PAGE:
We’ve lost another gem.
Publicist Jay Schwartz did not disclose the cause of death, but DeLuise, 75, had been battling cancer for more than a year.
DeLuise was surrounded by family when he died in a Santa Monica, California, hospital Monday night, son Michael DeLuise told CNN affiliate KTLA-TV.
DeLuise was most famous for his supporting roles in a number of Mel Brooks films, including 1974’s “Saddles” — in which he played a flamboyant musical director who led dancers in a number called “The French Mistake” — and 1976’s “Silent Movie,” in which he played the assistant to Brooks’ director Mel Funn. He was also in the Brooks-directed “The Twelve Chairs” (1970), “Spaceballs” (1987) and “Robin Hood: Men in Tights” (1993).
But he could also assay more serious roles, most notably in the 1980 dark comedy “Fatso,” directed by Brooks’ wife, Anne Bancroft, in which he played an overweight man trying to wean himself from comfort food.
DeLuise was also part of the supporting cast in the Burt Reynolds crash-’em-up vehicles “Smokey and the Bandit II” (1980), “Cannonball Run” (1981) and “Cannonball Run II” (1984). Other DeLuise films include “The End” (1978), “The Best Little Whorehouse in Texas” (1982) and “Johnny Dangerously” (1984).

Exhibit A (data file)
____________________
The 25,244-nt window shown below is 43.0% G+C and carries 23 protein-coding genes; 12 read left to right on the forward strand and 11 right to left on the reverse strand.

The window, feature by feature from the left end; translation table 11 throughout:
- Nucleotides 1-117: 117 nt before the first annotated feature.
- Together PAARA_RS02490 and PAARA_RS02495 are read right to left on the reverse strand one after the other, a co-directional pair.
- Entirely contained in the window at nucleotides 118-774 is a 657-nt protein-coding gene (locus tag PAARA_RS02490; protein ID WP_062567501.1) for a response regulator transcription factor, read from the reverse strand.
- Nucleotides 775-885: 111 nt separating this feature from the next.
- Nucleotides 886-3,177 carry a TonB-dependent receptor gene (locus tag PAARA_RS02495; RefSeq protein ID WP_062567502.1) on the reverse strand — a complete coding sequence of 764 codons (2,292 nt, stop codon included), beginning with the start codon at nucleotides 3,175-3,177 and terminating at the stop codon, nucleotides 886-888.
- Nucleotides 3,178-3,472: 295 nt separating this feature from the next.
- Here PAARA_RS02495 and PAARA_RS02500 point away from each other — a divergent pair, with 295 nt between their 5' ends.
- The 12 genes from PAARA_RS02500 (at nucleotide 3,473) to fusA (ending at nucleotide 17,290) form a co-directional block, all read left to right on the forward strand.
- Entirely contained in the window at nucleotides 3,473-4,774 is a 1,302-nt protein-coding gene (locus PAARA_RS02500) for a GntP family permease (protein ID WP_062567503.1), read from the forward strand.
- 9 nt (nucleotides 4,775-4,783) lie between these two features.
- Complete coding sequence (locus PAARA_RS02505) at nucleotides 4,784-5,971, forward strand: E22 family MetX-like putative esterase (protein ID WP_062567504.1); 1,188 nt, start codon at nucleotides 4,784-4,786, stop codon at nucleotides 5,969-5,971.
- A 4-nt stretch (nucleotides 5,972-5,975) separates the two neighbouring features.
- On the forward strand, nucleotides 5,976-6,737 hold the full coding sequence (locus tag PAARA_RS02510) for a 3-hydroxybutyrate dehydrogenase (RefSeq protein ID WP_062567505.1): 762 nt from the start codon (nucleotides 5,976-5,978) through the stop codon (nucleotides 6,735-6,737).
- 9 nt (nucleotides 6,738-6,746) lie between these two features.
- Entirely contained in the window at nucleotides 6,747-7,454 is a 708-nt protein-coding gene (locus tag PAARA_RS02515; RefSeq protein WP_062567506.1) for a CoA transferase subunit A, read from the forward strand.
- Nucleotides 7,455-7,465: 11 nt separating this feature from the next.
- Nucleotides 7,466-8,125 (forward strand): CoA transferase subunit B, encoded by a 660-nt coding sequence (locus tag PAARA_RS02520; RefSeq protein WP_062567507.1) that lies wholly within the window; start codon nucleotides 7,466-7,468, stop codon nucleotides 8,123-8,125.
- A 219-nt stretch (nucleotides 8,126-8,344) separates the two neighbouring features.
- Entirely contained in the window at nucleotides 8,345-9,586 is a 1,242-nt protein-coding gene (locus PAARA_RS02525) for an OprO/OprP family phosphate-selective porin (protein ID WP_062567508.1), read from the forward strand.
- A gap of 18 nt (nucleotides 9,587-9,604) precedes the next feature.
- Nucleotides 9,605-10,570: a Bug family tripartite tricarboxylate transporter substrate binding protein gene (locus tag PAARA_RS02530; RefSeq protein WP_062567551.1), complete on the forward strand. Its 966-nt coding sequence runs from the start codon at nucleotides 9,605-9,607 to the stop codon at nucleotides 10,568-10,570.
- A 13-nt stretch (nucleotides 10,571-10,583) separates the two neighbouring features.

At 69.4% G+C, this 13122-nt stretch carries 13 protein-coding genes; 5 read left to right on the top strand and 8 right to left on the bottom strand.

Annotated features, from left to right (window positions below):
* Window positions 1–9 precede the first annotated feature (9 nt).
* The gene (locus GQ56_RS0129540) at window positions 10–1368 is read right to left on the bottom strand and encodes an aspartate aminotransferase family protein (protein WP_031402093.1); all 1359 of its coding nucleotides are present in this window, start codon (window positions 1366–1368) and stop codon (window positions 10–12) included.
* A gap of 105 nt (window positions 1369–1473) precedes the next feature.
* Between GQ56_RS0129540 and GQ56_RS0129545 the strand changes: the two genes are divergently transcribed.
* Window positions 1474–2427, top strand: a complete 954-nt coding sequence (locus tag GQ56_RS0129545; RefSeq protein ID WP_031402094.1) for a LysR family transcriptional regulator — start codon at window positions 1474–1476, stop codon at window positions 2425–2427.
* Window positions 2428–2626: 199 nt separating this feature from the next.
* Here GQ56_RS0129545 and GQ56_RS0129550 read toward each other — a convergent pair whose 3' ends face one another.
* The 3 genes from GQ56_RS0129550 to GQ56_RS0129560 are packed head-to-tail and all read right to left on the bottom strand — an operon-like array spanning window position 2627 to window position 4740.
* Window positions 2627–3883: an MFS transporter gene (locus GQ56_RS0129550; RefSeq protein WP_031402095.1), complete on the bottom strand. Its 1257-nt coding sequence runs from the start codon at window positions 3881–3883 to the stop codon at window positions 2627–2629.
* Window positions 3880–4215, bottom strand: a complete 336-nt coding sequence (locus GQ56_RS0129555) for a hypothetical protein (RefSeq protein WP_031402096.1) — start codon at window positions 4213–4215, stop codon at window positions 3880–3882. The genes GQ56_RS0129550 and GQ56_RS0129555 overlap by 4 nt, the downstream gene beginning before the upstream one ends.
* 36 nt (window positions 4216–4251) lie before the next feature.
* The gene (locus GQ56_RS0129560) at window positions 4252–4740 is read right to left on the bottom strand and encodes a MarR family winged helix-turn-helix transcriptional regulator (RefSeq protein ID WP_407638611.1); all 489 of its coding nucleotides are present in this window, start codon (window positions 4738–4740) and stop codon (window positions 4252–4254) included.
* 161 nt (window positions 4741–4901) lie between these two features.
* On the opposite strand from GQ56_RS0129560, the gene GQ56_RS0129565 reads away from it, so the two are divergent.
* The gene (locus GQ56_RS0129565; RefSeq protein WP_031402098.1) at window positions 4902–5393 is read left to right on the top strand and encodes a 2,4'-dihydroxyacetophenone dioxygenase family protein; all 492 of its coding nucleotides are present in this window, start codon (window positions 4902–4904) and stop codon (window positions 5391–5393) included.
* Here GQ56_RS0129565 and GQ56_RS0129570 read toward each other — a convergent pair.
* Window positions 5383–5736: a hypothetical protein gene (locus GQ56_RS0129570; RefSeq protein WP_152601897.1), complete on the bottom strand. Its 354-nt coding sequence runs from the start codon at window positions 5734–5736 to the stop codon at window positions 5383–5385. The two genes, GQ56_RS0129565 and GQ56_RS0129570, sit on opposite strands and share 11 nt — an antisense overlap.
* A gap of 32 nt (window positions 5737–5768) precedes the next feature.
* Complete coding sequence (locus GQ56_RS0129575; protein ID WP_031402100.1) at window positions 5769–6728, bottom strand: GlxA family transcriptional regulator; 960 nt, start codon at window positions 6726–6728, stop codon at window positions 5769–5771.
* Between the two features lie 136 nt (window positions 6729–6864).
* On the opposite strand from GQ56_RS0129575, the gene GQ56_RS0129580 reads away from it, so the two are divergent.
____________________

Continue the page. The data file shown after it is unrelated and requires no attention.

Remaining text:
One of my favorite scenes in all of moviedom is from Blazing Saddles where the street fight in Rock Ridge suddenly breaks through the fourth wall and on to his set where, as the “flamboyant” director Buddy Bizarre, he is choreographing a male chorus in the Busby Berkeley-like “French Mistake” number. “What in the hell do you think you’re doing here?” he screams.” This is a closed set!” To which Slim Pickens replies, “Piss on you! I’m working for Mel Brooks!”
Thanks for the laughs.